master swim

Lapping it Up

Master swimmers work out for various reasons — fitness, fun, competition — but what they have in common is a love for the water.

Michelle Roe Sports 0 Comments

master swim

When I was young, my folks signed my siblings and me up for swim team primarily to learn how to swim. We were barely walking when we learned the basic strokes of butterfly, back, breast, and freestyle while enjoying the camaraderie and challenge of participating in a competitive team sport.

When swim team became a potential scholarship opportunity for college-bound high school kids, I stopped participating in organized swimming programs. I wasn’t willing to make the kind of commitment that pre-collegiate swimmers do.

Although I continued to swim recreationally, it was years later that I discovered U.S. Masters Swim (USMS).  “Master” does not denote an achievement level of distinction, like an Olympic medal.  It simply designates “adult.” And in this case, an adult is anyone 18 and older. You fill out a few waiver forms, pay a nominal fee, and you’re a member of USMS. For many adults, USMS is an opportunity to learn how to swim, and maybe experience some of what I did on a youth swim team. Whether in a private session or as one within a well-schooled group of “fish,” the benefits of USMS are boundless.

Beginners and advanced swimmers alike often find a supportive sports environment and experience a sense of well-being.

 Masters Swim is organized; coaches design diverse workouts, depending on team and individual swim level and fitness goals. People join for various reasons — fitness, socialization, competition, stoke instruction, triathlon training, or just for fun. Three U.S. Certified Masters Swim programs are found in the Coachella Valley: Piranha Swim Team Masters (PSP ); Brickhouse MultiSport Masters (BHMS); Desert Olympic Tritons (DOT).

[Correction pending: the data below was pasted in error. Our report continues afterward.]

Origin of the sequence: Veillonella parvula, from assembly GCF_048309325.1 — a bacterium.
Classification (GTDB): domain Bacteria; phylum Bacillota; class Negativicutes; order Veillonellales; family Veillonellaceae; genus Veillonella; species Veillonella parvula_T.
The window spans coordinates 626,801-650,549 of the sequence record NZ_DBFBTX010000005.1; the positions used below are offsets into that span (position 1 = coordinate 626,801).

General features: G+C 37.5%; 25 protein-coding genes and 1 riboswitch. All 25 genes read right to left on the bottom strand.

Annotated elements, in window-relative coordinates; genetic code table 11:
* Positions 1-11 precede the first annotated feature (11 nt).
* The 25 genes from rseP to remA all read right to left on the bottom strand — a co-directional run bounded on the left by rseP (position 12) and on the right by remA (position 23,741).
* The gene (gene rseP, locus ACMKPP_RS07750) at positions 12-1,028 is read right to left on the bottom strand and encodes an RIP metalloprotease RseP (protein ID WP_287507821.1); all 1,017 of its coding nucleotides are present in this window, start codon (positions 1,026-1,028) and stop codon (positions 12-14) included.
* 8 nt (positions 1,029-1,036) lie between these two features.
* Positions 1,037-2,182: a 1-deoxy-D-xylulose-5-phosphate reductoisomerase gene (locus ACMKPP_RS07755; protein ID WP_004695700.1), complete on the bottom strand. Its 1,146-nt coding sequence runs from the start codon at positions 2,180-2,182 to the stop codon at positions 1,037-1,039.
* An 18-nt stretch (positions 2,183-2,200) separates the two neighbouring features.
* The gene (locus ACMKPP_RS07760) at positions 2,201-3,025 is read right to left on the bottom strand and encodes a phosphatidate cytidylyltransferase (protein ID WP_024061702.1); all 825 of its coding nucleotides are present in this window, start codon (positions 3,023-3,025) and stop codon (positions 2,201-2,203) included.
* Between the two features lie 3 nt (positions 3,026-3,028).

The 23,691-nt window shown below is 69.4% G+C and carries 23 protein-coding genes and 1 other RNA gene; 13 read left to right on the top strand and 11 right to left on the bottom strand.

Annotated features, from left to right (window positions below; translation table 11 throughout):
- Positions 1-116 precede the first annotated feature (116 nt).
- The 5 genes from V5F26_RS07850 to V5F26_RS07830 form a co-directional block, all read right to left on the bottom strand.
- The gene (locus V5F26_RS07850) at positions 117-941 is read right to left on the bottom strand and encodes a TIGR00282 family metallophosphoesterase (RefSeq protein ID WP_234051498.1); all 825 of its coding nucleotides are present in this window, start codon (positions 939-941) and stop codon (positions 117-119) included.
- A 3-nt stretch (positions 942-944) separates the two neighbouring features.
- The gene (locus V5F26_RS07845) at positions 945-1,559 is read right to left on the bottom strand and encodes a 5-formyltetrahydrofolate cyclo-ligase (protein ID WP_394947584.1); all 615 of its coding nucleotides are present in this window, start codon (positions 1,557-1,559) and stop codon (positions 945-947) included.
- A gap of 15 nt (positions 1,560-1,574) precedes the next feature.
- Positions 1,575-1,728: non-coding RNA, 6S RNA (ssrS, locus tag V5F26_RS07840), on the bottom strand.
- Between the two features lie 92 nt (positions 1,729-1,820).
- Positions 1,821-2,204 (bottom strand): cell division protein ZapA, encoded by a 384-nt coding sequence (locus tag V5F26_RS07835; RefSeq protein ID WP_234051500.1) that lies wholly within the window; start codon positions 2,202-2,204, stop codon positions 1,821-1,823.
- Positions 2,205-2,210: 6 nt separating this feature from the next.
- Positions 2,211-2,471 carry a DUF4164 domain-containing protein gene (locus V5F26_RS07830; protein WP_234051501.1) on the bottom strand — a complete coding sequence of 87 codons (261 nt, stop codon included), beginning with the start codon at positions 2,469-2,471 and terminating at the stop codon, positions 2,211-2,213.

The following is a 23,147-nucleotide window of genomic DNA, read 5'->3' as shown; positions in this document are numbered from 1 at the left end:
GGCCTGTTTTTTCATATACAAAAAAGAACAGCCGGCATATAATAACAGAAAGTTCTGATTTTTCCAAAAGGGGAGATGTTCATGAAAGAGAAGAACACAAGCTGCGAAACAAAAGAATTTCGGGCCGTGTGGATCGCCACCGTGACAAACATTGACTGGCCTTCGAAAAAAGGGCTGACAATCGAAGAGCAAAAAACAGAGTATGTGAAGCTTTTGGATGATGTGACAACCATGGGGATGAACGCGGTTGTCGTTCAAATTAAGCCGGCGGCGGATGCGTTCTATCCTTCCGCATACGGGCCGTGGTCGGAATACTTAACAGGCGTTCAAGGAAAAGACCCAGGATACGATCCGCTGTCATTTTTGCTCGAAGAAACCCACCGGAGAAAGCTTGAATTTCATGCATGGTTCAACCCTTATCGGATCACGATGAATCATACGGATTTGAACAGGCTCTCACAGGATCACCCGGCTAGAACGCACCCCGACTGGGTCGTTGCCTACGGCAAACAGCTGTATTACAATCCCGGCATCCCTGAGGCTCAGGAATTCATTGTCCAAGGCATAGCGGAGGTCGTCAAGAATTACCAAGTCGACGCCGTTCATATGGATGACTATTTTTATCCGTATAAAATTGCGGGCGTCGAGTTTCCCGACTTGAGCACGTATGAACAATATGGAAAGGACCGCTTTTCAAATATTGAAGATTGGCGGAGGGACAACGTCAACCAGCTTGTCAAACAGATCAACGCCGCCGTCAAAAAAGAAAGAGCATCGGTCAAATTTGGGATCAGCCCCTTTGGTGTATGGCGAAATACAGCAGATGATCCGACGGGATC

Most programs begin with a basic warmup followed by drills to refine strokes and improve breathing and muscle memory.  Workouts are modified with different rest intervals to accommodate varying skill, pace, and desired outcome.

Ben Hobbins is a USMS National High Performance Coach who runs the DOT program that trains a diverse field of athletes. He says that only 10 percent of masters swimmers compete in USMS competitive events.

Coach Amanda Stone of the BHMS explains that the organization tailors the workouts to who is swimming: “We are not all elite level athletes,” she says. “We are a varied group consisting of all ages and all body types.”

Coach Jeff Conwell of PSP adds, “Swimming is the greatest exercise for long-term impact, and it’s a life skill. Everyone needs to be able to swim.”

Piranha Swim Team Masters 
Coach Jeff Conwell

Brickhouse MultiSport Masters 

Desert Olympic Tritons
Coach Ben Hobbins

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